Spatial segregation of animals by class (i.e., maturity or sex) within a population due to differential rates of temporary emigration (TE) from study sites can be an important life history feature to consider in population assessment and management. However, such rates are poorly known; new quantitative approaches to address these knowledge gaps are needed. We present a novel application of multi-event models that takes advantage of two sources of detections to differentiate temporary emigration from apparent absence to quantify class segregation within a study population of double-marked (photo-identified and tagged with coded acoustic transmitters) white sharks (Carcharodon carcharias) in central California. We use this model to test if sex-specific patterns in TE result in disparate apparent capture probabilities (po ) between male and female white sharks, which can affect the observed sex ratio. The best-supported model showed a contrasting pattern of Pr(TE) from coastal aggregation sites between sexes (for males Pr[TE] = 0.015 [95% CI = 0.00, 0.31] and Pr[TE]= 0.57 [0.40, 0.72] for females), but not maturity classes. Additionally, by accounting for Pr(TE) and imperfect detection, we were able to estimate class-specific values of true capture probability (p* ) for tagged and untagged sharks. The best-supported model identified differences between maturity classes but no difference between sexes or tagging impacts (tagged mature sharks p* = 0.55 (0.46-0.63) and sub-adult sharks p* = 0.36 (0.25, 0.50); and untagged mature sharks p* = 0.50 (0.39-0.61) and sub-adults p* = 0.18 (0.10, 0.31). Estimated sex-based differences in po were linked to sex-specific differences in Pr(TE) but not in p* ; once the Pr(TE) is accounted for, the p* between sexes was not different. These results indicate that the observed sex ratio is not a consequence of unequal detectability and sex-specific values of Pr(TE) are important drivers of the observed male-dominated sex ratio. Our modeling approach reveals complex class-specific patterns in Pr(TE) and p* in a mark-recapture data set, and highlights challenges for the population modeling and conservation of white sharks in central California. The model we develop here can be used to estimate rates of temporary emigration and class segregation when two detection methods are used.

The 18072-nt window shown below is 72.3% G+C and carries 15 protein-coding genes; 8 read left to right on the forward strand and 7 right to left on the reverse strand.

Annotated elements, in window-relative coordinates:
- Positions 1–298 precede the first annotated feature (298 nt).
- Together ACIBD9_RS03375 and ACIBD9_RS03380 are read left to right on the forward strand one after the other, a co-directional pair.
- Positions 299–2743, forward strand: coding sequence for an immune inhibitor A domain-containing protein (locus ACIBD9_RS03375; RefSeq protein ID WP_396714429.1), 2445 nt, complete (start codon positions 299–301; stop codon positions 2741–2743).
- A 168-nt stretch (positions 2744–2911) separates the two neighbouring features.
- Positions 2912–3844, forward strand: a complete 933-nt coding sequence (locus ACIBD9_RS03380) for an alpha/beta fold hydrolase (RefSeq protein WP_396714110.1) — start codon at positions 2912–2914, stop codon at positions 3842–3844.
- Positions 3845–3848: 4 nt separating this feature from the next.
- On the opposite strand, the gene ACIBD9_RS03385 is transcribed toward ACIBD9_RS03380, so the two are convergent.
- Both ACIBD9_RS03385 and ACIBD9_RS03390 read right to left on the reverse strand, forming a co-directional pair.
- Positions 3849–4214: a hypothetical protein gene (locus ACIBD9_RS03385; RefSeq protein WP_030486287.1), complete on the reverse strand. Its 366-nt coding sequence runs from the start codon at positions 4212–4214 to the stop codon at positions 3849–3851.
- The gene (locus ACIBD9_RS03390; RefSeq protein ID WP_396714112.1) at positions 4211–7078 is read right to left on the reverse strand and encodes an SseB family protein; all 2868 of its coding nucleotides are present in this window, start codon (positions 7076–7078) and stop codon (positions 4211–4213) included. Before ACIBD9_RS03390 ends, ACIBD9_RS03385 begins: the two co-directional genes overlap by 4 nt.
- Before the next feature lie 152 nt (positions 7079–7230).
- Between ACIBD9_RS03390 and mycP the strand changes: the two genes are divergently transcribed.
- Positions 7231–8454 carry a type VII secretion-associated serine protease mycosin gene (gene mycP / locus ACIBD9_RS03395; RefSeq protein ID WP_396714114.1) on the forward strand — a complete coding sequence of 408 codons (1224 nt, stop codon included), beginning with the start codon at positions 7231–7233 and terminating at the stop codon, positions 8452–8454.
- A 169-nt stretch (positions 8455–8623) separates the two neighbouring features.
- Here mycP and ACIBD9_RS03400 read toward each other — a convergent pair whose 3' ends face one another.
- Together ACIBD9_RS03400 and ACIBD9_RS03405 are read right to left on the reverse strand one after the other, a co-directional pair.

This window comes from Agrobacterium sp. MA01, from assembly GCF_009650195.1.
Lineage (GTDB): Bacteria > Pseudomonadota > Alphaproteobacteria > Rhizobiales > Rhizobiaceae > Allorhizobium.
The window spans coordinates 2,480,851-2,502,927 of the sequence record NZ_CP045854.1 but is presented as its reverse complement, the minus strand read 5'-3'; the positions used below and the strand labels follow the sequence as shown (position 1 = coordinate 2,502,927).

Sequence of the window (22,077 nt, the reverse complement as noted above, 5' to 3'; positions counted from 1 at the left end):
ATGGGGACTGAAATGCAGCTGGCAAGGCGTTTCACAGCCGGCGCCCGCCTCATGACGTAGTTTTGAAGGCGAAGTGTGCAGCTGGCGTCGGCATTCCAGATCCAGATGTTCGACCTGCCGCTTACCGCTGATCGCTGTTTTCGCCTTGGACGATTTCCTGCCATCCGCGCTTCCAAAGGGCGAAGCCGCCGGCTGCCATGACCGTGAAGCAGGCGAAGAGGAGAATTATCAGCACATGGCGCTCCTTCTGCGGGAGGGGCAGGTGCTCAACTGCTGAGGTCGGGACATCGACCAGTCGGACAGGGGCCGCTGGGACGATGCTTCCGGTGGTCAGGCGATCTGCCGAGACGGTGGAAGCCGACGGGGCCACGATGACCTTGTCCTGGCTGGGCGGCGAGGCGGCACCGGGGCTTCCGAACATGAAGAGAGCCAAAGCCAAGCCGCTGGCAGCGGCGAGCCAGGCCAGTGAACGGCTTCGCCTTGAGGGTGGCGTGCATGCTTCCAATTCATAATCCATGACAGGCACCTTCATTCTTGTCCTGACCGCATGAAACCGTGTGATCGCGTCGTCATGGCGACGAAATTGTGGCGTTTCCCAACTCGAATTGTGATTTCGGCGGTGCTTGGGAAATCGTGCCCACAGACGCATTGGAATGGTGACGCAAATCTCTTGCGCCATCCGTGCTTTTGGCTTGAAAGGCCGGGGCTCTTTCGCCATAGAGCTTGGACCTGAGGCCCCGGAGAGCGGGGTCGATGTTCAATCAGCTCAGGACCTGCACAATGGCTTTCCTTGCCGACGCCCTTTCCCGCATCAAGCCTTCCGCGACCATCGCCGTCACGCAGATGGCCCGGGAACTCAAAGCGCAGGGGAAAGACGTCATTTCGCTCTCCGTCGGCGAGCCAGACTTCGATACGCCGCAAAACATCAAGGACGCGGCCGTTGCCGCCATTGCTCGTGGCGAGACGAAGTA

Keywords: capture probability; class segregation; mark-recapture; multi-event; robust design; sexual segregation; size segregation; temporary emigration; white shark.
© 2016 by the Ecological Society of America.